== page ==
Use the following table to help choose the right viral vector for your gene expression studies:
|Gene Expression||Transient||Transient||Transient or Stable||Stable|
|Infect Dividing Cells||Yes||Yes||Yes||Yes|
|Infect Non-Dividing Cells||Yes||Yes||Yes||No|
|Integration into Target Cell Genome||No||No*||Yes||Yes|
|Immune Response in Target Cells||High||Very Low||Low||Moderate|
|Relative Viral Titer||XXXX||XXX||XXX||XX|
|Relative Transduction Efficiency||XXXX||XXX||XXX||XX|
*Native AAV will integrate, but recombinant AAV rarely does.
- Adenovirus is usually produced in the highest titer and is typically the easiest to penetrate the target cell. It is also the only virus that can be amplified without re-packaging new virus. However, adenovirus only provides transient gene expression, since the gene will not incorporate into the target cell's genome. Also, adenovirus tends to elicit the highest immune response of all four viruses; this can be a problem when targeting very sensitive cells such as primary cells.
- MMLV-based retrovirus is ideal for generating stable expression of your gene in the target cell, since it easily integrates into the cell genome and stable cells are easily selected. However, retrovirus is usually produced at relatively low titers, and it can be more difficult to get into a target cell.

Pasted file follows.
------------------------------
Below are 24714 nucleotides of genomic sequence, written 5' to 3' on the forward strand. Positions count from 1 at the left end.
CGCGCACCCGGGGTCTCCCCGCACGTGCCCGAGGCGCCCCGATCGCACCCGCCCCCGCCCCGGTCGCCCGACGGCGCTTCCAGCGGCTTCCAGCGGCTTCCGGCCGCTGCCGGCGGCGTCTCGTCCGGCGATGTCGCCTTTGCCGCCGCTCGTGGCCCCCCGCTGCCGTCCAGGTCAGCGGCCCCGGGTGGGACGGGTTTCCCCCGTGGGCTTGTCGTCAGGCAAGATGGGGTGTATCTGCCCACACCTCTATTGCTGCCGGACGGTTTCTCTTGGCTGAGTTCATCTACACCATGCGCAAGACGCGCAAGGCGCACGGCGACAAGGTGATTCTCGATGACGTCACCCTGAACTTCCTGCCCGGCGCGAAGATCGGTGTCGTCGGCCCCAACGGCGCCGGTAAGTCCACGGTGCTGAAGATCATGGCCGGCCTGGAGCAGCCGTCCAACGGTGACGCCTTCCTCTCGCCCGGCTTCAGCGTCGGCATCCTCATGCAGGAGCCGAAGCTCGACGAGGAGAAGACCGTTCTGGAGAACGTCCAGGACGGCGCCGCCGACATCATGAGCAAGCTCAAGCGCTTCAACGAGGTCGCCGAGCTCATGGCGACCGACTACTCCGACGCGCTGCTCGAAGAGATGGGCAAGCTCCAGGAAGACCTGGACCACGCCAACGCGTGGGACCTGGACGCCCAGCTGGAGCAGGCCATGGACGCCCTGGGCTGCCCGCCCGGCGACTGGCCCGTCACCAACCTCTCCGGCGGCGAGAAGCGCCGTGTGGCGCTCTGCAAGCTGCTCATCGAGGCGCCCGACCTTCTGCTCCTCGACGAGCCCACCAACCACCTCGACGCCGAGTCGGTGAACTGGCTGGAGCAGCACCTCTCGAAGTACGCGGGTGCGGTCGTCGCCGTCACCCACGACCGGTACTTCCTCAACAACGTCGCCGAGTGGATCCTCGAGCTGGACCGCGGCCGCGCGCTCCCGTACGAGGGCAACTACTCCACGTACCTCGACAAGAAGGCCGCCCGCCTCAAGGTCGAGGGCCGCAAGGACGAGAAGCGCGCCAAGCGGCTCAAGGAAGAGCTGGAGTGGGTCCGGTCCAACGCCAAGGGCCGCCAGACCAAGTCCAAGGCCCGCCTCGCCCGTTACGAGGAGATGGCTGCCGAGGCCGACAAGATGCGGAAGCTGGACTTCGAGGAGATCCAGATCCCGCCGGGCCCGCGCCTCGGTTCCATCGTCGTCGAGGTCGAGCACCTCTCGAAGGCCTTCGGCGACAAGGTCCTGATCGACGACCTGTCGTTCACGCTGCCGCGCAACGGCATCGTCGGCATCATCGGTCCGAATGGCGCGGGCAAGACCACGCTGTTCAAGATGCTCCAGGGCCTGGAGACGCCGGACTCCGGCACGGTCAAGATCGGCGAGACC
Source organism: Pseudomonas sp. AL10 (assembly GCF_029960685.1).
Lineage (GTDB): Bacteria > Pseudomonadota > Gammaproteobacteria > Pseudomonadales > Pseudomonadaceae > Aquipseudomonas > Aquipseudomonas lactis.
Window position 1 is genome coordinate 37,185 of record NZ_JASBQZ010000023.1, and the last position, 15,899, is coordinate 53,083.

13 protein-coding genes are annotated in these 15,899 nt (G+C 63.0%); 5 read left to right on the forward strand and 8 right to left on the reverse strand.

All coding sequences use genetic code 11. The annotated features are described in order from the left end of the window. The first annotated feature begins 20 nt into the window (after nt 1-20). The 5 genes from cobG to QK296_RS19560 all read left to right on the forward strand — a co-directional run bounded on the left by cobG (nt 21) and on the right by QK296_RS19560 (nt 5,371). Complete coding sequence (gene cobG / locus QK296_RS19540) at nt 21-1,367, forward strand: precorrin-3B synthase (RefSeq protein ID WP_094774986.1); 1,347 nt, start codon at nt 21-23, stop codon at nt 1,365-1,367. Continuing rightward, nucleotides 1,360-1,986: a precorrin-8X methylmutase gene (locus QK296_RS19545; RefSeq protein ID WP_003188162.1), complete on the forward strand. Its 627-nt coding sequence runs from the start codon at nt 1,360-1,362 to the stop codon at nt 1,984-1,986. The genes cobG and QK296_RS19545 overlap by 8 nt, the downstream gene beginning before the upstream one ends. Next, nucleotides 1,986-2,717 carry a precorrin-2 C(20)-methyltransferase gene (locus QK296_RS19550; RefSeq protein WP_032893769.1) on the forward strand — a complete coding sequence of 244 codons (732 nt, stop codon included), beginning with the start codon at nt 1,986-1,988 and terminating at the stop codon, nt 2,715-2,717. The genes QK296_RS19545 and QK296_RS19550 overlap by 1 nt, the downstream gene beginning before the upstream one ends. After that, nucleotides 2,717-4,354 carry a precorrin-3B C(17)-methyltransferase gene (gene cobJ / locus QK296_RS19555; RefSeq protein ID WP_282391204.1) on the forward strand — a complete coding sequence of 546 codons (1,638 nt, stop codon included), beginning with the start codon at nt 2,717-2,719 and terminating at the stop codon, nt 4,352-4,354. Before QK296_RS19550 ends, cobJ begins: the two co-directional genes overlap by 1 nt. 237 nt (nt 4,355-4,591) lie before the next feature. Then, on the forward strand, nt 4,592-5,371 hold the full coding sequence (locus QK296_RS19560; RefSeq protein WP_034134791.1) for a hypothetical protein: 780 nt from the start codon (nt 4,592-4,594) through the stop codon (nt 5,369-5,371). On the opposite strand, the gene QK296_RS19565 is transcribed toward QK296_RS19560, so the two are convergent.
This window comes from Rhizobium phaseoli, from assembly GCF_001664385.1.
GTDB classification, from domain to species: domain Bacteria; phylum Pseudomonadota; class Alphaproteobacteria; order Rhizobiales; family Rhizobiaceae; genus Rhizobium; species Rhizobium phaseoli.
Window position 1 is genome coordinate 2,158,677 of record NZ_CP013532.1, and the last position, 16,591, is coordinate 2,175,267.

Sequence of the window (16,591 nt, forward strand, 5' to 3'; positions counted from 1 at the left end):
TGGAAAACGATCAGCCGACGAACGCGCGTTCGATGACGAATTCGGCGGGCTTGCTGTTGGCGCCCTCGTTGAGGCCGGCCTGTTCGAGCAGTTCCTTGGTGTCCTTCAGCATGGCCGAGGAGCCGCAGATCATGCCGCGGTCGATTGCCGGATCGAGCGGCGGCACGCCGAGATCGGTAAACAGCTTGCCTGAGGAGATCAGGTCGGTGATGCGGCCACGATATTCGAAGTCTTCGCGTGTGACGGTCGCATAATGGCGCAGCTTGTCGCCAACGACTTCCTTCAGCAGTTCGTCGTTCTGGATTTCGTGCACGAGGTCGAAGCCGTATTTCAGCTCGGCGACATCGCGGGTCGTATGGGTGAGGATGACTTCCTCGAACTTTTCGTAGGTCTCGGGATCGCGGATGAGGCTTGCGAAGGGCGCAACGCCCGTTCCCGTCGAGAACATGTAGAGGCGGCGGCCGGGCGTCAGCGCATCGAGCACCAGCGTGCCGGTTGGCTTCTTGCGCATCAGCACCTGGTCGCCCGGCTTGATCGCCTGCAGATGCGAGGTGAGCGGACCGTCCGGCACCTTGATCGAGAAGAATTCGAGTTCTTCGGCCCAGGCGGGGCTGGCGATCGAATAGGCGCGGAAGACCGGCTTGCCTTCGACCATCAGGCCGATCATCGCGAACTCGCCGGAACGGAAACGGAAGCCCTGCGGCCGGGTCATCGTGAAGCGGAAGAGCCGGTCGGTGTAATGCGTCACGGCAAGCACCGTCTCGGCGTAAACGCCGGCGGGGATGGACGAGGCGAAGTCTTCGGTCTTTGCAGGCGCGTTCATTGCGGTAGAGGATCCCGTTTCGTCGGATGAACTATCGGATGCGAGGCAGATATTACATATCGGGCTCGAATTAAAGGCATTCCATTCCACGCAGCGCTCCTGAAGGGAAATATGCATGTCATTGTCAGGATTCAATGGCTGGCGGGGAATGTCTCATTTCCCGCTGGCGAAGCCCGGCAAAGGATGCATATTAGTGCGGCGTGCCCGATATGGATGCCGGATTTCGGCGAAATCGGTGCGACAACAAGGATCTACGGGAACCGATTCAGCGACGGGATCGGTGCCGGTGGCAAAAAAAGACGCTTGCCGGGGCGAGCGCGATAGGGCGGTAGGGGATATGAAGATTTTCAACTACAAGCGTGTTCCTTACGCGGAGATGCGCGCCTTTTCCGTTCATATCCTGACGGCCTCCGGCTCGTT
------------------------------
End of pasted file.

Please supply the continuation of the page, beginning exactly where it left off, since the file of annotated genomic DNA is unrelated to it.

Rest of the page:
- Lentivirus has become a popular choice since it provides some advantages of both adenovirus and retrovirus. Generally higher titers are possible with lentivirus compared to retrovirus, and lentivirus can provide both transient and stable gene expression. It also elicits a lower immune response than adenovirus.
- AAV has become a popular choice due to its extremely low immune response and the variety of serotypes available. Each AAV serotype has varying infectivity rates in different types of target cells, so you can choose the serotype that is best for your specific cell rather than having to choose a one-size-fits-all approach.